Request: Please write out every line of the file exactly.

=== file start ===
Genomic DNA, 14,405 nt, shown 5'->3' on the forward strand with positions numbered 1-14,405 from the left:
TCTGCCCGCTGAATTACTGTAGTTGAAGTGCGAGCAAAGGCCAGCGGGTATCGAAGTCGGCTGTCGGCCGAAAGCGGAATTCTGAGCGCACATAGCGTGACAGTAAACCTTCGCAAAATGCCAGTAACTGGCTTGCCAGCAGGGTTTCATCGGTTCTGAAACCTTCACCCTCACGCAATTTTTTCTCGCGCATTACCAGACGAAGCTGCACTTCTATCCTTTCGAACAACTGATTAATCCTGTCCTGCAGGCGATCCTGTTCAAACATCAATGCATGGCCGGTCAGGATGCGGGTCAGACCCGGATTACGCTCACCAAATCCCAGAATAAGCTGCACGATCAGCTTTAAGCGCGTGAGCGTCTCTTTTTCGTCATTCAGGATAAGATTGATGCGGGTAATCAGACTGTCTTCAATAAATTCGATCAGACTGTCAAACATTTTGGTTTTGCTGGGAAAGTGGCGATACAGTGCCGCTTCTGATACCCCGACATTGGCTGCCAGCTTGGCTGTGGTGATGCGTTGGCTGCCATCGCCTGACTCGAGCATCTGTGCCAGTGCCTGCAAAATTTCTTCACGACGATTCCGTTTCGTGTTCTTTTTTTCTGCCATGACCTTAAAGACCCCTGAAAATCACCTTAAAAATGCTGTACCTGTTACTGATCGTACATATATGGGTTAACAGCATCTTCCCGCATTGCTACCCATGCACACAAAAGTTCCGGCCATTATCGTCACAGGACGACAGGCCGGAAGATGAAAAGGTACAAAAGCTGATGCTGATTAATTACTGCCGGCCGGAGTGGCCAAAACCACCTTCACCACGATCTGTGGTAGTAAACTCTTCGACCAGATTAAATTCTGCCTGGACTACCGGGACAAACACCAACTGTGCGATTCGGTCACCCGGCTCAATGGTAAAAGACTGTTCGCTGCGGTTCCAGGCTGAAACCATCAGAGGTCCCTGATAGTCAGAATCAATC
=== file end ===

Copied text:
Genomic DNA, 14,405 nt, shown 5'->3' on the forward strand with positions numbered 1-14,405 from the left:
TCTGCCCGCTGAATTACTGTAGTTGAAGTGCGAGCAAAGGCCAGCGGGTATCGAAGTCGGCTGTCGGCCGAAAGCGGAATTCTGAGCGCACATAGCGTGACAGTAAACCTTCGCAAAATGCCAGTAACTGGCTTGCCAGCAGGGTTTCATCGGTTCTGAAACCTTCACCCTCACGCAATTTTTTCTCGCGCATTACCAGACGAAGCTGCACTTCTATCCTTTCGAACAACTGATTAATCCTGTCCTGCAGGCGATCCTGTTCAAACATCAATGCATGGCCGGTCAGGATGCGGGTCAGACCCGGATTACGCTCACCAAATCCCAGAATAAGCTGCACGATCAGCTTTAAGCGCGTGAGCGTCTCTTTTTCGTCATTCAGGATAAGATTGATGCGGGTAATCAGACTGTCTTCAATAAATTCGATCAGACTGTCAAACATTTTGGTTTTGCTGGGAAAGTGGCGATACAGTGCCGCTTCTGATACCCCGACATTGGCTGCCAGCTTGGCTGTGGTGATGCGTTGGCTGCCATCGCCTGACTCGAGCATCTGTGCCAGTGCCTGCAAAATTTCTTCACGACGATTCCGTTTCGTGTTCTTTTTTTCTGCCATGACCTTAAAGACCCCTGAAAATCACCTTAAAAATGCTGTACCTGTTACTGATCGTACATATATGGGTTAACAGCATCTTCCCGCATTGCTACCCATGCACACAAAAGTTCCGGCCATTATCGTCACAGGACGACAGGCCGGAAGATGAAAAGGTACAAAAGCTGATGCTGATTAATTACTGCCGGCCGGAGTGGCCAAAACCACCTTCACCACGATCTGTGGTAGTAAACTCTTCGACCAGATTAAATTCTGCCTGGACTACCGGGACAAACACCAACTGTGCGATTCGGTCACCCGGCTCAATGGTAAAAGACTGTTCGCTGCGGTTCCAGGCTGAAACCATCAGAGGTCCCTGATAGTCAGAATCAATC